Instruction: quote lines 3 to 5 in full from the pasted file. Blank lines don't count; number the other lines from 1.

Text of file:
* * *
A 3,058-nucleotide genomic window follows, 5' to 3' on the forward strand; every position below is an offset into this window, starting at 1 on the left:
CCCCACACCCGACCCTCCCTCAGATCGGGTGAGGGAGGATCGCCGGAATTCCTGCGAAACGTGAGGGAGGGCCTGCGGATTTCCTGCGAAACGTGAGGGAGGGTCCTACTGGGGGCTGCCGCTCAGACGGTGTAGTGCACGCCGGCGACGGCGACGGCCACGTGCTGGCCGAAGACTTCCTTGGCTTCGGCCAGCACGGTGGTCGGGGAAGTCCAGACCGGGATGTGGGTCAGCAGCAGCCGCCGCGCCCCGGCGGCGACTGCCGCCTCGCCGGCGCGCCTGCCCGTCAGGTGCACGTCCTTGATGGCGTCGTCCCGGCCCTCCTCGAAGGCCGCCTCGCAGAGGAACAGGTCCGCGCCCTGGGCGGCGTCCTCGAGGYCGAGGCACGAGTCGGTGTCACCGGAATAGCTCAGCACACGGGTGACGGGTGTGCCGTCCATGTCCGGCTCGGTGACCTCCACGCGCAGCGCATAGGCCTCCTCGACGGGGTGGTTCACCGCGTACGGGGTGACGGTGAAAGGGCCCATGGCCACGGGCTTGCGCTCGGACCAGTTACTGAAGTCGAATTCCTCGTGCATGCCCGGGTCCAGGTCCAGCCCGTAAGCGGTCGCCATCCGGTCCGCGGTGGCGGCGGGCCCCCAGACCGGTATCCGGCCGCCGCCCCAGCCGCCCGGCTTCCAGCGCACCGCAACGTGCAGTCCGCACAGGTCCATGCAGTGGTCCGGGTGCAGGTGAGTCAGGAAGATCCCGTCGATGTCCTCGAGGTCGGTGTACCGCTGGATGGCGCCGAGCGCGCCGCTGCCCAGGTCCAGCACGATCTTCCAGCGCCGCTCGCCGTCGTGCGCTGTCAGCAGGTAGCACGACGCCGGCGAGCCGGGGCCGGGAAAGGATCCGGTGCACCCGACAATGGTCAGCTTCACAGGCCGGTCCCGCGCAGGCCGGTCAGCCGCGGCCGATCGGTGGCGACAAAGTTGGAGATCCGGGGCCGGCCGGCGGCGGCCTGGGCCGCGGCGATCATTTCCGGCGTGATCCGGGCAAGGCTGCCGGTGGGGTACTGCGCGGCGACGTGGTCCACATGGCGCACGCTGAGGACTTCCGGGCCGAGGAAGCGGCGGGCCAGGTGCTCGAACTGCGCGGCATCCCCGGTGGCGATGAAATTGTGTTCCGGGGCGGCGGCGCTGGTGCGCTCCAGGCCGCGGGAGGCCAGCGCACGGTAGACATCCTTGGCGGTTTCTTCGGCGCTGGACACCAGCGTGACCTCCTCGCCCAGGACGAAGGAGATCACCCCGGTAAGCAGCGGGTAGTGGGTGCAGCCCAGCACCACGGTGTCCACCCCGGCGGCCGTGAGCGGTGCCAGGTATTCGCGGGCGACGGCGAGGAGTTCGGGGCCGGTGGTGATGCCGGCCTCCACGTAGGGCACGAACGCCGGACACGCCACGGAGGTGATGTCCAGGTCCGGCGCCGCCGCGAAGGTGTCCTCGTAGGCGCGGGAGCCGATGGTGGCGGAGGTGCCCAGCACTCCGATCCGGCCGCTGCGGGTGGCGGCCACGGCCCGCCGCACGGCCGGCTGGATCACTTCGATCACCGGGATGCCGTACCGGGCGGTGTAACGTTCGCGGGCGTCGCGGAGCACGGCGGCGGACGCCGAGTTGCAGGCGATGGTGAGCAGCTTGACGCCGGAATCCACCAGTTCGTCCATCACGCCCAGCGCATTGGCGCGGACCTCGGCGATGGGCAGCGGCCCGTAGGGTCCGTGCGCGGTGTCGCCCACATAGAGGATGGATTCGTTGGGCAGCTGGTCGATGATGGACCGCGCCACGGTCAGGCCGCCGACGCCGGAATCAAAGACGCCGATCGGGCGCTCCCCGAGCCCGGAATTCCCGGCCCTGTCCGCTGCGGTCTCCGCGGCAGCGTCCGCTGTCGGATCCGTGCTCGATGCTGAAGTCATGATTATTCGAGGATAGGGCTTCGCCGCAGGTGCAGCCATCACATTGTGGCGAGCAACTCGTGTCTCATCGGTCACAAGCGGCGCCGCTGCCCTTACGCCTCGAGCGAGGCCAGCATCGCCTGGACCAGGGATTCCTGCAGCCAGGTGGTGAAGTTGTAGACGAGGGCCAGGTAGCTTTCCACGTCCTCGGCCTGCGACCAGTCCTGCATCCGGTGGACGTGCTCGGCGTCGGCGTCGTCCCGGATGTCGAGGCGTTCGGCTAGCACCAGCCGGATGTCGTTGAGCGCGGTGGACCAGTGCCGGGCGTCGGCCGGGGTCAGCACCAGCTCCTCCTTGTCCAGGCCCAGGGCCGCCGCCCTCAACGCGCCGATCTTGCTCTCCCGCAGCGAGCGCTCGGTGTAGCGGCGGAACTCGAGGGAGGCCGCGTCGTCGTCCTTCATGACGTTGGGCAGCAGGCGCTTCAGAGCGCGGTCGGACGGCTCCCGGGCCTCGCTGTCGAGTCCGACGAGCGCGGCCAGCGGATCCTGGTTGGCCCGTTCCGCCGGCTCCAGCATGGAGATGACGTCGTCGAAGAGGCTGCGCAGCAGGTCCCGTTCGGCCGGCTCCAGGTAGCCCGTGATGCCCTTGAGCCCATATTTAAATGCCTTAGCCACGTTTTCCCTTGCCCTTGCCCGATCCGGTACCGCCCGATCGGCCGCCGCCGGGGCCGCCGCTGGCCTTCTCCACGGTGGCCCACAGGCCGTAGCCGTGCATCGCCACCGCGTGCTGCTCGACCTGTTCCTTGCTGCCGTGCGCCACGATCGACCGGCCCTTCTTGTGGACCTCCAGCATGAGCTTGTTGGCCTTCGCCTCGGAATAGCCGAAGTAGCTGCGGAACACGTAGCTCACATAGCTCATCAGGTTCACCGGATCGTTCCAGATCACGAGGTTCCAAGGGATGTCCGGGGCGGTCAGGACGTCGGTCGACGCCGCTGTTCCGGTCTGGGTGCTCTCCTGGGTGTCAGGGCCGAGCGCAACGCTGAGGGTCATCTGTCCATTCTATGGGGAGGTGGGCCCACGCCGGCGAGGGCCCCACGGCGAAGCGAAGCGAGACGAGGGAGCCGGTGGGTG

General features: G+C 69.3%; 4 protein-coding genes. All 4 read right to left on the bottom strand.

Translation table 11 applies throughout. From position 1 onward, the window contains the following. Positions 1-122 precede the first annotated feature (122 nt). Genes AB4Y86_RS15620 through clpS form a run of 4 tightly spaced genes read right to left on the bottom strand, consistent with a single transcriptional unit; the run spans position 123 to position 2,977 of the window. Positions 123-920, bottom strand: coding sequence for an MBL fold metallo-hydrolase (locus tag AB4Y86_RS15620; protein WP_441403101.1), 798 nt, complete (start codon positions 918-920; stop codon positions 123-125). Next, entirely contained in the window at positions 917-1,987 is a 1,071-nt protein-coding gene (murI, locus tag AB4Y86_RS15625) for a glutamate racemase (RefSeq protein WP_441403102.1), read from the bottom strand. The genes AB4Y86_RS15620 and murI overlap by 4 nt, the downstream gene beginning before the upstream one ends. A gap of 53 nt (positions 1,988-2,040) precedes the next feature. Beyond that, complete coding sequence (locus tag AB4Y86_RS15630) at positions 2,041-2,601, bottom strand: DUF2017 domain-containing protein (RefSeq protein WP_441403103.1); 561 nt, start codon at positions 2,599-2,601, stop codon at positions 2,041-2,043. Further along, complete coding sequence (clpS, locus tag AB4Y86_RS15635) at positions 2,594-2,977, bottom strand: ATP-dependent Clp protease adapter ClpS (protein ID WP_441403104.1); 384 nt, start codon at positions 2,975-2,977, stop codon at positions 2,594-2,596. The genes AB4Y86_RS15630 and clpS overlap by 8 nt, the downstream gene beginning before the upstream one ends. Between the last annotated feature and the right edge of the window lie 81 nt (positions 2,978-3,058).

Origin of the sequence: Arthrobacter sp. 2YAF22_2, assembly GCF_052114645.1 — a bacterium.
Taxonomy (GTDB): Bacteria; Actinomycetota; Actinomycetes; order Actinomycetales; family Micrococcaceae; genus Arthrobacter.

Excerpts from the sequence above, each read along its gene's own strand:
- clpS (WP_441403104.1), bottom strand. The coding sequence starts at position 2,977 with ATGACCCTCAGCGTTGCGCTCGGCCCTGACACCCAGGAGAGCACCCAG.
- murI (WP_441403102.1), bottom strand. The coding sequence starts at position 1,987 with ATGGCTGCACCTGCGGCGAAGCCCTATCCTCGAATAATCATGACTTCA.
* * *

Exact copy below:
General features: G+C 69.3%; 4 protein-coding genes. All 4 read right to left on the bottom strand.

Translation table 11 applies throughout. From position 1 onward, the window contains the following. Positions 1-122 precede the first annotated feature (122 nt). Genes AB4Y86_RS15620 through clpS form a run of 4 tightly spaced genes read right to left on the bottom strand, consistent with a single transcriptional unit; the run spans position 123 to position 2,977 of the window. Positions 123-920, bottom strand: coding sequence for an MBL fold metallo-hydrolase (locus tag AB4Y86_RS15620; protein WP_441403101.1), 798 nt, complete (start codon positions 918-920; stop codon positions 123-125). Next, entirely contained in the window at positions 917-1,987 is a 1,071-nt protein-coding gene (murI, locus tag AB4Y86_RS15625) for a glutamate racemase (RefSeq protein WP_441403102.1), read from the bottom strand. The genes AB4Y86_RS15620 and murI overlap by 4 nt, the downstream gene beginning before the upstream one ends. A gap of 53 nt (positions 1,988-2,040) precedes the next feature. Beyond that, complete coding sequence (locus tag AB4Y86_RS15630) at positions 2,041-2,601, bottom strand: DUF2017 domain-containing protein (RefSeq protein WP_441403103.1); 561 nt, start codon at positions 2,599-2,601, stop codon at positions 2,041-2,043. Further along, complete coding sequence (clpS, locus tag AB4Y86_RS15635) at positions 2,594-2,977, bottom strand: ATP-dependent Clp protease adapter ClpS (protein ID WP_441403104.1); 384 nt, start codon at positions 2,975-2,977, stop codon at positions 2,594-2,596. The genes AB4Y86_RS15630 and clpS overlap by 8 nt, the downstream gene beginning before the upstream one ends. Between the last annotated feature and the right edge of the window lie 81 nt (positions 2,978-3,058).

Origin of the sequence: Arthrobacter sp. 2YAF22_2, assembly GCF_052114645.1 — a bacterium.